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Odd Copter

06/17/2016 7:52 PM

I wonder what features of this are better than the conventional design.

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#1

Re: Odd Copter

06/17/2016 8:28 PM
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#2

Re: Odd Copter

06/17/2016 8:46 PM

One is, No tail rotor to counter the torque

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#3

Re: Odd Copter

06/17/2016 9:51 PM

A conventional helicopter is a complex piece of machinery with many moving parts. The blades have to change pitch as they rotate to maintain balance (cyclic control) and change pitch together (collective control) to increase or decrease lift, and they have to flex to avoid high stresses. A tail rotor is necessary to cancel out the counter torque from the main rotor. Many mechanical parts means that maintenance costs are high.

https://en.wikipedia.org/wiki/Helicopter

An advantage of a multirotor craft (drone) is that the attitude control is much simpler by changing the speed of selected rotors. Modern electronic control replaces mechanical parts. The more rotors (and motors), the higher the reliability. As with a conventional helicopter, the efficiency (Power/Lift) is increased with increased total area swept out by the rotors (lower disk loading, lb/sq ft).

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#4
In reply to #3

Re: Odd Copter

06/17/2016 11:27 PM

I am intrigued, how fast can this toy fly. It seems to make sense now, operation wise if two or four rotors goes off on the air, the rest may seem to compensate the loss of lift.

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#5
In reply to #3

Re: Odd Copter

06/18/2016 2:15 AM

I wonder (and am going to research a bit) how much money was spent on developing the helicopter by the US military? I'll bet it was quite high. To be the preeminent possessor of a VTOL craft in war time? Wheew!

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#13
In reply to #5

Re: Odd Copter

06/19/2016 1:28 PM

Most of the basic development was done by private individuals/companies, most notably Sikorsky, Bell, Hiller, Piasecki, and Kaman in the US. Sikorsky was the most successfully initially in sales to the Army in WW II. Bell became a competitor in the Korean War. Due to the limited performance capability (engines) helicopters were primarily used for rescue and medical evacuation. When turbine engines with much better power-to-weight ratios became affordable and reliable the potential uses of helicopters increased. The Army began to explore the use of helicopters for troop transport, recconnaisance, close air support, and re-supply as well as rescue and medevac. At the same time Boeing and then McDonnell-Douglas entered the market and more DoD money was invested to develop the needed technologies (a lot of money).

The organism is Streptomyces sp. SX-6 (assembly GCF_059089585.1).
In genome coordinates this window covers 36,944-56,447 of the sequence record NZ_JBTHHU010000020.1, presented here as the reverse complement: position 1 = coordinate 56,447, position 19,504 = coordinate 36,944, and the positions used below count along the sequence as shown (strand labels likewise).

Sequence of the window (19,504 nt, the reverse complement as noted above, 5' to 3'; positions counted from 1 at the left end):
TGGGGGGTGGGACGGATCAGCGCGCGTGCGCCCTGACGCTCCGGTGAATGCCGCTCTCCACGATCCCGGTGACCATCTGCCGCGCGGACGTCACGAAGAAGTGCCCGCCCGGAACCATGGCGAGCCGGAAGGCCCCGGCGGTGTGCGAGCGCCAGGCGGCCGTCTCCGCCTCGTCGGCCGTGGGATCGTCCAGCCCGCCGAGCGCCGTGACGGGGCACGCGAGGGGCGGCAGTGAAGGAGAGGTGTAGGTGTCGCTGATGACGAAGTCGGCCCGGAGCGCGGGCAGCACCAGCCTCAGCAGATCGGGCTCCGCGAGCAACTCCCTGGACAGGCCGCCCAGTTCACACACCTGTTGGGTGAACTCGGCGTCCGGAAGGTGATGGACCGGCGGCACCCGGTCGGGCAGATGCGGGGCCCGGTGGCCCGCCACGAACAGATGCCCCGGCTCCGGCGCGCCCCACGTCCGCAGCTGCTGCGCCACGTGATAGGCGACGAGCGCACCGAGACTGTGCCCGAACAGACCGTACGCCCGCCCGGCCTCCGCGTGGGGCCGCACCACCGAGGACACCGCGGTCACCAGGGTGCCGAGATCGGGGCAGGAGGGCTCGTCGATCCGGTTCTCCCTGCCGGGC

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#6
In reply to #3

Re: Odd Copter

06/18/2016 12:02 PM

Kaman K-MAX Looks goofy when it flies. But no tail rotor.


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#7
In reply to #6

Re: Odd Copter

06/18/2016 1:43 PM

I hope the counter rotating blades stay synchronized!

This thing can lift 6000 pounds, more than its empty weight. Pretty impressive.

https://www.google.com/webhp?sourceid=chrome-instant&ion=1&espv=2&ie=UTF-8#q=kaman%20k-max

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#8
In reply to #7

Re: Odd Copter

06/18/2016 2:09 PM

Years ago, I watched one preforming swift water (floods) rescues.

It was impressive to watch it, and the pilot, work.

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#9

Re: Odd Copter

06/18/2016 10:46 PM

I'm certainly impressed!!!

And I want one.

Hooker

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#10

Re: Odd Copter

06/19/2016 10:57 AM

Good start for what the world needs - a 100-ton heavy lifter,

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#11

Re: Odd Copter

06/19/2016 11:40 AM

There's nothing for your left hand or your feet to do.

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#12
In reply to #11

Re: Odd Copter

06/19/2016 11:43 AM

Nice, and maybe some autopilot feature, perhaps.

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#14
In reply to #11

Re: Odd Copter

06/19/2016 2:19 PM

Nothing for the feet to do? Well how do you think the electricity is generated.

"Hey Winston,...Pedal faster!"

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bullardrr (1); Graycav (1); Hooker (1); lyn (3); Mikerho (1); Mr. small (2); phoenix911 (2); Rixter (2); SolarEagle (1)

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